On Sunday 6 December, the choristers at Salisbury Cathedral staged a takeover, with one chorister becoming bishop for the day, and others launching a virtual Cathedral tour with the help of TV star and voice of Dangermouse, Alexander Armstrong.
In a tradition that goes back centuries, 13-year-old Sebastian Kunzer was installed as this year’s Chorister Bishop during Evensong yesterday at the Cathedral, but this year was a bit different. For the first time since the special service was revived in the 1980s, the candidate for the role came recommended by fellow choristers – the Choristers’ Bishop, if you like.
Pictured: The Right Revd Nicholas Holtam, Bishop of salisbury, Sebastian Kunzer, Chorister Bishop and The Very revd Nicholas papadopulos, Dean of Salisbury. Photo by Ash Mills.
Usually candidates are chosen by the Director of Music, David Halls, consulting with colleagues in the Cathedral Music Team and Salisbury Cathedral School, but this year they asked each chorister to recommend a name and explain their choice. The results were evaluated by staff and the appointment made. Sebastian emerged as a clear favourite, with peers choosing him because of his leadership qualities and kindness.
Director of Music, David Halls said:
“He’s a really nice boy. Kind, thoughtful, hardworking and a talented singer. He would have been my choice, if it had been my choice to make this year. All credit to his fellow choristers because they have selected very wisely in my opinion.”
Unlike his medieval counterparts, Sebastian was only a bishop for a day. In medieval times the boy bishops held office for three weeks, from St Nicholas Day (6 December this year), until Holy Innocents Day (28 December this year), empowered to make decisions on the disposal of benefices (or church appointments) that fell vacant within this period and presiding over all services. The practice continued until Henry VIII put a stop to it, declaring it a distraction from proper church business.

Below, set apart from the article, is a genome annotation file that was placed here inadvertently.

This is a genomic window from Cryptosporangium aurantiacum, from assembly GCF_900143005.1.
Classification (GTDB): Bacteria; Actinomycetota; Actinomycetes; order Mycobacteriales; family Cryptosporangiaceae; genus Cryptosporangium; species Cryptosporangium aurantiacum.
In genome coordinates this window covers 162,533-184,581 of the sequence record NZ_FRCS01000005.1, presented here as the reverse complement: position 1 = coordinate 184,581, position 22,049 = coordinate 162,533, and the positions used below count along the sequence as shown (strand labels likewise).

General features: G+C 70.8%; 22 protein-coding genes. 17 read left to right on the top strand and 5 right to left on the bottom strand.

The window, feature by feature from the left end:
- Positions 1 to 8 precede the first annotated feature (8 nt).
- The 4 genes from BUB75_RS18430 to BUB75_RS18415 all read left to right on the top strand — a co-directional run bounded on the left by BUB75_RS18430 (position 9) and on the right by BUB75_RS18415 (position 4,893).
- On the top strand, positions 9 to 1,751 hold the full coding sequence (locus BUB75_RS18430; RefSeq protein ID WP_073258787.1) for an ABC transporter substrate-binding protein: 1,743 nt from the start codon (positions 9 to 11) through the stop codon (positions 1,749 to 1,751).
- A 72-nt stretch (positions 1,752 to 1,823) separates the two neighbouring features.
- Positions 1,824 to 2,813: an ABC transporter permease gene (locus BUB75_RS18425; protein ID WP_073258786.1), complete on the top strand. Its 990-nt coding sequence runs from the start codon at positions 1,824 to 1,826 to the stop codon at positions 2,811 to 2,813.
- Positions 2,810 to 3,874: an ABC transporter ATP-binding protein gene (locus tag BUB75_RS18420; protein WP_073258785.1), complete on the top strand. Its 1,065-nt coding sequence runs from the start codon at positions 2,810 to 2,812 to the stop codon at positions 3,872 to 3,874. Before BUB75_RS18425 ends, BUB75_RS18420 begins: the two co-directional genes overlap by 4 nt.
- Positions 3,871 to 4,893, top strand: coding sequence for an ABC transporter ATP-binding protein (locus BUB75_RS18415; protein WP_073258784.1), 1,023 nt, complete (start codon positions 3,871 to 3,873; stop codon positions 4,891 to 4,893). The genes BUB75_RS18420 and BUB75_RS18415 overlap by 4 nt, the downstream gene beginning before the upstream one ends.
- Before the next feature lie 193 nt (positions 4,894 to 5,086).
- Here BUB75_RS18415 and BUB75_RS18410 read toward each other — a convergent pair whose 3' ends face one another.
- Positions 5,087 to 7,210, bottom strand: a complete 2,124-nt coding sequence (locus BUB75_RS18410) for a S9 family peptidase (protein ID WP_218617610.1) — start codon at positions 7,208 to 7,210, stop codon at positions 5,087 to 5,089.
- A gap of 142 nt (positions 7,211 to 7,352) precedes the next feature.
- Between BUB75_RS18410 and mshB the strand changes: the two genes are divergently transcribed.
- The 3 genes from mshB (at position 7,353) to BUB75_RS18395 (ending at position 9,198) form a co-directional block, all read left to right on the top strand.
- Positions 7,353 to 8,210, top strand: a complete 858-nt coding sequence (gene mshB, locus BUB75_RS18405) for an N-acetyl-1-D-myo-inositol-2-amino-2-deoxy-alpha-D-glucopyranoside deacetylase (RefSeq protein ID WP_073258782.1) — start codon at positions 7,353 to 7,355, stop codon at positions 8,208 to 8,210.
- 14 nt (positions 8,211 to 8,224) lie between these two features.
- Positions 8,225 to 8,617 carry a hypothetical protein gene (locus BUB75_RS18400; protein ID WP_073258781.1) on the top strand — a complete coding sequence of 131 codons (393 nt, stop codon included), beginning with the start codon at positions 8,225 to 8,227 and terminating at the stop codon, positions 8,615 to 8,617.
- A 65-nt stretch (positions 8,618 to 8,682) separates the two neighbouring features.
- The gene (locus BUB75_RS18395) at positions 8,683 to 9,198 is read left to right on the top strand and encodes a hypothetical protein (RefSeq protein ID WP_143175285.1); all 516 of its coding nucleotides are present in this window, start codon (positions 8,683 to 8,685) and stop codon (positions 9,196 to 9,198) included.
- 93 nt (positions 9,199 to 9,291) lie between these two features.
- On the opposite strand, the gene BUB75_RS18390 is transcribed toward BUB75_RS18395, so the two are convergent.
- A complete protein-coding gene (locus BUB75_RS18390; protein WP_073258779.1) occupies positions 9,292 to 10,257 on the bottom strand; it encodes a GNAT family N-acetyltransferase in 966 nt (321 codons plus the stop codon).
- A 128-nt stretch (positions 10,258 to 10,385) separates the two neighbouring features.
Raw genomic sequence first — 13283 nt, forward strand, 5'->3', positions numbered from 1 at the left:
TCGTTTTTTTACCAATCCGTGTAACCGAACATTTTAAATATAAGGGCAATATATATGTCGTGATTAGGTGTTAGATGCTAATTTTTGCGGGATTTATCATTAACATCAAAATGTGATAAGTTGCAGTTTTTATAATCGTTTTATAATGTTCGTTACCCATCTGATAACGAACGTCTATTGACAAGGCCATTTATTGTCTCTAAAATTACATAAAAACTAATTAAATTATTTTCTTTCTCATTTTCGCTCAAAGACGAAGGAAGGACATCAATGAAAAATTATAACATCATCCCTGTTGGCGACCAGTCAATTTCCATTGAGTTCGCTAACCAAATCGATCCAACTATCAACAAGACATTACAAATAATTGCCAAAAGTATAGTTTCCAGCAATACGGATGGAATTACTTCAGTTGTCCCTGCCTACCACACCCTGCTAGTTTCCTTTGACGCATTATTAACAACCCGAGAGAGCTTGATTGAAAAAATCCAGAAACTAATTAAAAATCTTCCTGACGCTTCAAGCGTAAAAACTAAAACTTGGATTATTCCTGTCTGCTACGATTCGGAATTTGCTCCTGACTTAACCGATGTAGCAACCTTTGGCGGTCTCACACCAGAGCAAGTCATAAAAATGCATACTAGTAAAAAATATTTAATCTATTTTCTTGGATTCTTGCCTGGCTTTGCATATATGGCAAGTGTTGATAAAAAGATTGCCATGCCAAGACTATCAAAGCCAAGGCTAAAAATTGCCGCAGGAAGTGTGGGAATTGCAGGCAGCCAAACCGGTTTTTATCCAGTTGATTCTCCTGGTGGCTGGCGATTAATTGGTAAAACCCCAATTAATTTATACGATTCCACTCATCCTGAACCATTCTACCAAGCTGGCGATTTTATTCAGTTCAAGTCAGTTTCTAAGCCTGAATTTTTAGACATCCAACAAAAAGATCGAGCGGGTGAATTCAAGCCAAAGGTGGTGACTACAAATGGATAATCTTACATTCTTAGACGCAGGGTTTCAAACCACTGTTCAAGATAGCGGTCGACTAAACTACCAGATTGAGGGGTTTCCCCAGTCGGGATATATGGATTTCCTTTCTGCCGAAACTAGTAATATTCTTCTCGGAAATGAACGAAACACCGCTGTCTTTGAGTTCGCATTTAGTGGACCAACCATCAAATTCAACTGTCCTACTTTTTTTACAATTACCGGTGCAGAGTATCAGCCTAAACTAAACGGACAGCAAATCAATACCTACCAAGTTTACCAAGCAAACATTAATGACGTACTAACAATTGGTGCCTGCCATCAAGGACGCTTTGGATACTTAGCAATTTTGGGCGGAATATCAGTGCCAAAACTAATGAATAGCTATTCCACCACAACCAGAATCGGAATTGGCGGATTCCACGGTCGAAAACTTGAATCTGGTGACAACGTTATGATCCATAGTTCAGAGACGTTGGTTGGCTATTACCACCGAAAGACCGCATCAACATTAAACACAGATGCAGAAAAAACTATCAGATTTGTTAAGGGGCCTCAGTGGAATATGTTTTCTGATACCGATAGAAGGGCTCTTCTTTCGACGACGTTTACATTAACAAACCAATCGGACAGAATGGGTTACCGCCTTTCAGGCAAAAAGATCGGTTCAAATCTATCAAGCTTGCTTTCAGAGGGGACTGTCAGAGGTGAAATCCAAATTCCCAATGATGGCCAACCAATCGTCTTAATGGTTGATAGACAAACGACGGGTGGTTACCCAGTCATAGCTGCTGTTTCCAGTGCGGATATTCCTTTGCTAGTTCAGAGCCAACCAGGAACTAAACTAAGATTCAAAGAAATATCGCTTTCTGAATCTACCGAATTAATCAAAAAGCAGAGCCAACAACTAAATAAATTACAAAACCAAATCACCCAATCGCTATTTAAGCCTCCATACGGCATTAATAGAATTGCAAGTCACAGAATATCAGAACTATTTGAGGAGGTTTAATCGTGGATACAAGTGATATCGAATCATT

The other chorister takeover is virtual. During lockdown a small group of choristers have been filming behind the scenes with the Cathedral’s social Marketing Officer, Shane Brennan, and Chorister Tutor Jake Reynolds, for a virtual Chorister’s tour of Salisbury Cathedral. The youngsters are sharing the role of host with Alexander Armstrong, TV and radio presenter – and a former chorister himself.
The reason behind the creation of A Chorister’s Tour is that the event which traditionally kicks off the annual chorister recruitment season, Be a Chorister for a Day, was cancelled due to Covid. Faced with a recruitment challenge it was decided that if children couldn’t come in to meet the choristers, then the choristers (and Alexander Armstrong) would have to take the Cathedral to the kids. The result is a tour of the weird, funny and historic life of a chorister at the Cathedral and the Cathedral school.
How does the tour work?
It works much like our virtual Art tour. Markers take you to different points in the Cathedral where Alexander Armstrong, and the Salisbury Choristers take you behind the scenes or share stories from history, like ‘how the flat mouse got to be in a Latin text book in the Library’, or information about the world’s oldest clock, the dipstick that measures the water under the Cathedral floor and the Bumping Stone which transforms probationers into full choristers. Aimed at children in years 3 and 4, it’s a chance to learn fascinating facts, hear gruesome stories and get to grips with quirky traditions as they learn about life as a chorister through the ages.
The Cathedral are hoping that by sharing the amazing building and letting youngsters have a peep behind the scenes it will encourage children to think about exploring life as a chorister. With ten scholarships available – five for girls, five for boys – it's a golden opportunity for youngsters who love to sing to get in touch and request a try out.
To find out more contact Kathy Davies on email@example.com or 07979 378926